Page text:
Lessons I’ve learned in Writing No. #1: Forget about Giving Up.

Picasso’s Don Quixote

If there’s a central bit of advice I’ve heard or can give, it’s “Don’t Give Up.”  Don’t give up working, don’t give up trying, and don’t give up on anything if it gnaws at your soul.  If you want to put something new into the world, you have forget giving up.

Successful people know, first hand, how hard it is to succeed.  The process involves a lot of failure and mistakes and they developed the fortitude to keep trying until they got it right. Once, I was disheartened to read F. Scott Fitzgerald rewrote some pages twenty times; now I wonder how he made his prose that good after only nineteen revisions.  To make something of quality takes a kind of tenacity comparable to OCD.  If you want to make something good, get used to the work it involves.  Don’t Give Up.
It takes another type of resilience to find the people interested in publishing your work.  There are all kinds of venues looking for creative people but few of them will be interested in you.  Your precious creation will be too long, too short, too old-fashioned, too avant-garde and mostly not what they’re looking for.   Your ego has to be strong enough to withstand all that rejection but open to honest criticism when it comes your way.  That’s a hard balance to achieve but it’s necessary for you to eventually find the people who will take a chance on your work. They’re out there, keep trying to find them.
The time you use to create is important but it’s not the only part of your life.  Most people have family, a job and friends.  We have responsibilities to our world and to others.  Sometimes the work you do for yourself will feel like a self-invented taskmaster that isolates you from life and love.  Everyone in your social media circle will be doing something with someone, somewhere; and you’ll still be alone, tied to the work.  Under these circumstances, do you wonder why every creative person hasn’t already quit?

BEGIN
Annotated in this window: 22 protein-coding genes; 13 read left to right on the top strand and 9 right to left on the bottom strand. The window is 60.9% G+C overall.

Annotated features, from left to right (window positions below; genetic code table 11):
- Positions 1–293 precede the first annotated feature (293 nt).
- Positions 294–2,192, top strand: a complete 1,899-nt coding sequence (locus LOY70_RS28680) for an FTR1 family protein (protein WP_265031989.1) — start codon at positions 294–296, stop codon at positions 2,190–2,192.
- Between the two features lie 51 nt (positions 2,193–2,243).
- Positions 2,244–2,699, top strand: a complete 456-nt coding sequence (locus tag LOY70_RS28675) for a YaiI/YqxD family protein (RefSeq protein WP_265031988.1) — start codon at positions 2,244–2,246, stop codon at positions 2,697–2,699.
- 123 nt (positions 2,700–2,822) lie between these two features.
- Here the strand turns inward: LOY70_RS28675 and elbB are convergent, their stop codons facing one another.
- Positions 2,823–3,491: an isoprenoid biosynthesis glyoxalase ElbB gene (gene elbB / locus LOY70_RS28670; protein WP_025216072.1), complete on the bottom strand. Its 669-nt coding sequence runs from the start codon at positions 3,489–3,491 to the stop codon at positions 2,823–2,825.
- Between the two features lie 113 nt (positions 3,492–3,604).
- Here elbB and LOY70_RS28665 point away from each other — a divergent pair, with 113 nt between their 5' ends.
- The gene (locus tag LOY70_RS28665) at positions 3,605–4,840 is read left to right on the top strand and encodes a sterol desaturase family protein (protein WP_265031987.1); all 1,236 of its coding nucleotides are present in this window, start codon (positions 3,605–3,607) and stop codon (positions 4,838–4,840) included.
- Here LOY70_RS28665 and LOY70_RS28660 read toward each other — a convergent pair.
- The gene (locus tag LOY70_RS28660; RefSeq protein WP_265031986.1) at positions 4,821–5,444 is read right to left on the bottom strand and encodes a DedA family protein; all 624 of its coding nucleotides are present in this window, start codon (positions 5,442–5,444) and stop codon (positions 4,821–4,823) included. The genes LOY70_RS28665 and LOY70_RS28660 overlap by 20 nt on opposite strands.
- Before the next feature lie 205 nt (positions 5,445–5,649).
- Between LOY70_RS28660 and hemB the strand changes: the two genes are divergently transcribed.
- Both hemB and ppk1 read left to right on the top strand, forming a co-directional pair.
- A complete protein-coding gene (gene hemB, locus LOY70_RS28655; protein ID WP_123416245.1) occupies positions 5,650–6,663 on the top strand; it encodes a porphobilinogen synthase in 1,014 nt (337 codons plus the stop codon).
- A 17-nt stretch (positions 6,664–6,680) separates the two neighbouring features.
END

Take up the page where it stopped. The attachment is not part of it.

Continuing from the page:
Well, they probably have at one time or another.  Quitting is an easy thing to do.  Staying quit is not.  The need to create and communicate is a drive that must be regularly tended or it makes its victim miserable.  Ignoring it or medicating it with sweets leads to self-hate and a lot of extra pounds. 

So, if you’re driven by the urge to create, you have my sympathies.  There’s a treatment, if no cure. The treatment is to continue creating, despite doubt and the certainty of rejection. Commercial success is beyond your control but you can figure out why that sentence won’t work.  Fix it, a word at a time, and then go to the next.   Keep working.  Keep trying.  Keep tilting at windmills. Don’t quit. Never give up.

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